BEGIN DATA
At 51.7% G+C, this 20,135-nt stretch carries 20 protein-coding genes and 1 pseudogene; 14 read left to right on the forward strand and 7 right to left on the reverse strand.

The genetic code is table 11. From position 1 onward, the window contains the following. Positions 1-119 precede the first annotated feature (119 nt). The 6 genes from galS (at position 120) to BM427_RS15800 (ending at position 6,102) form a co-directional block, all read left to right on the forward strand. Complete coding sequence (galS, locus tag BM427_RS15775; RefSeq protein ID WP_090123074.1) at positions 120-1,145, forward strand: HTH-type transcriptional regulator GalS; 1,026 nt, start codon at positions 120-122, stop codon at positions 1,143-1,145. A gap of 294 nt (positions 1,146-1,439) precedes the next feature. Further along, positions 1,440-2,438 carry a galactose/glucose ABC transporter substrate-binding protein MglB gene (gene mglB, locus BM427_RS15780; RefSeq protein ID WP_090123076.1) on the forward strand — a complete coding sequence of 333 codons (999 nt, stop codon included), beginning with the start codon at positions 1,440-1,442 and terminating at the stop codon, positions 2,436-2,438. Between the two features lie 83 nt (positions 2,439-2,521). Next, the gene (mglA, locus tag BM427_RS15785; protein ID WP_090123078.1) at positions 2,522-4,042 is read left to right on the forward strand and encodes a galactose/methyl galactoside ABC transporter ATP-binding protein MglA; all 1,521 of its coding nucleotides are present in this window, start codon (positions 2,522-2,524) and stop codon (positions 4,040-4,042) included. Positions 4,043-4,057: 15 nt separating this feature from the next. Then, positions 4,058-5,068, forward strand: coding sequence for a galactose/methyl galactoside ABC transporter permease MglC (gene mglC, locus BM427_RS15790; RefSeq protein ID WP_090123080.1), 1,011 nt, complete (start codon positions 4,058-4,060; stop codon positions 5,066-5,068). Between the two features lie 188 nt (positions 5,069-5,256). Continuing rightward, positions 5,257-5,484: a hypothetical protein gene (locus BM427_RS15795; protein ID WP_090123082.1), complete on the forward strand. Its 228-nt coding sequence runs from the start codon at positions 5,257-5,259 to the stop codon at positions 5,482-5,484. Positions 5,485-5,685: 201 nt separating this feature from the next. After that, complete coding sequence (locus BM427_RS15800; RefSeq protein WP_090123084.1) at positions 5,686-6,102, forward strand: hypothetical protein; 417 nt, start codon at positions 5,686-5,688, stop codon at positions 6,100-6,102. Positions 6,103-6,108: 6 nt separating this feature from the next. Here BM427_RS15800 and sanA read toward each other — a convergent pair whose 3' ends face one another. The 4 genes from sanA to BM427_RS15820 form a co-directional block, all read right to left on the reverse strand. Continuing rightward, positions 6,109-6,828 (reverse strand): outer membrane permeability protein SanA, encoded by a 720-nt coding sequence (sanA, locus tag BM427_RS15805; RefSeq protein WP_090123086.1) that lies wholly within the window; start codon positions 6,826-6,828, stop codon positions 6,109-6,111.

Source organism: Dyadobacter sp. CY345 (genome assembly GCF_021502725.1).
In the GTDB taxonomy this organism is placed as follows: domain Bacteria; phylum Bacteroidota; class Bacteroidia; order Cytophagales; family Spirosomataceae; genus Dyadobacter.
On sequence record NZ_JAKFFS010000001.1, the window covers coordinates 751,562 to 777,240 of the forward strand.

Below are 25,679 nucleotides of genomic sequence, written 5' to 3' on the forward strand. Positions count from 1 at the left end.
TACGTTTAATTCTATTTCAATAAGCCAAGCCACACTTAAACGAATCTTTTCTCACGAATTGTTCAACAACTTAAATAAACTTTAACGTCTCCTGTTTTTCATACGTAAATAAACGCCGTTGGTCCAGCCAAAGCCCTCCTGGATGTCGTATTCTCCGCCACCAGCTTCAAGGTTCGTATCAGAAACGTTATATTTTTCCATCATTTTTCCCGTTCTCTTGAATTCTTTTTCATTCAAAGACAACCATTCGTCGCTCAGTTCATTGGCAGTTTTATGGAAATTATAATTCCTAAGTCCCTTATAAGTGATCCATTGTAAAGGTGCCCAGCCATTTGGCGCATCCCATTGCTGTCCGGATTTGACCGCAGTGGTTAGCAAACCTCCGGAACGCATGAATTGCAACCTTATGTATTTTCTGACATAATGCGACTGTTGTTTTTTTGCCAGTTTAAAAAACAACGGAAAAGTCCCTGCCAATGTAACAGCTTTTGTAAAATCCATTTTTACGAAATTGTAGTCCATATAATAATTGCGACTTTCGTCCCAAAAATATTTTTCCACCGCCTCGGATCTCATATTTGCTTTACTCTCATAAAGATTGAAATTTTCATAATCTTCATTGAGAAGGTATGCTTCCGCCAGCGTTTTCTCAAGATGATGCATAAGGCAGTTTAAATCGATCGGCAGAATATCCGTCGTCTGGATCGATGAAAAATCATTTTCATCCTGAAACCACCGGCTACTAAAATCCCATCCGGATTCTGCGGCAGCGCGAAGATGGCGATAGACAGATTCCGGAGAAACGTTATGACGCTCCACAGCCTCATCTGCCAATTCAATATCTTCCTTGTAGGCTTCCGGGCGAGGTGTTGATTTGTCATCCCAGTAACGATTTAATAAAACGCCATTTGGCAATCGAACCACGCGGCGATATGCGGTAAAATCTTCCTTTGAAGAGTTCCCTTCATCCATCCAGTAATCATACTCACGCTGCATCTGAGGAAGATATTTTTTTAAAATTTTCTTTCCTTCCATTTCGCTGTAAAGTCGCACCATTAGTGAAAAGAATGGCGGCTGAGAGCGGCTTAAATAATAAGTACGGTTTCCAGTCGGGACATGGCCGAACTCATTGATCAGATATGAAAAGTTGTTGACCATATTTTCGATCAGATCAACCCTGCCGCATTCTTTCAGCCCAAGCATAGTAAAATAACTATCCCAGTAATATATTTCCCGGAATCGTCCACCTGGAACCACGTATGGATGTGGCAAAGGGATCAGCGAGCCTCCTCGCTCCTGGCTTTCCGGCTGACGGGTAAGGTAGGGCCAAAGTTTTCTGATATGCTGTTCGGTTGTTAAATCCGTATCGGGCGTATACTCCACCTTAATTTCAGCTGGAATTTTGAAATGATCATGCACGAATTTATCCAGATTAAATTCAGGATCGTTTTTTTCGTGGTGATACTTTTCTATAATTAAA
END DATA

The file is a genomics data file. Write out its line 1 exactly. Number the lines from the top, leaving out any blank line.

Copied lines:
At 51.7% G+C, this 20,135-nt stretch carries 20 protein-coding genes and 1 pseudogene; 14 read left to right on the forward strand and 7 right to left on the reverse strand.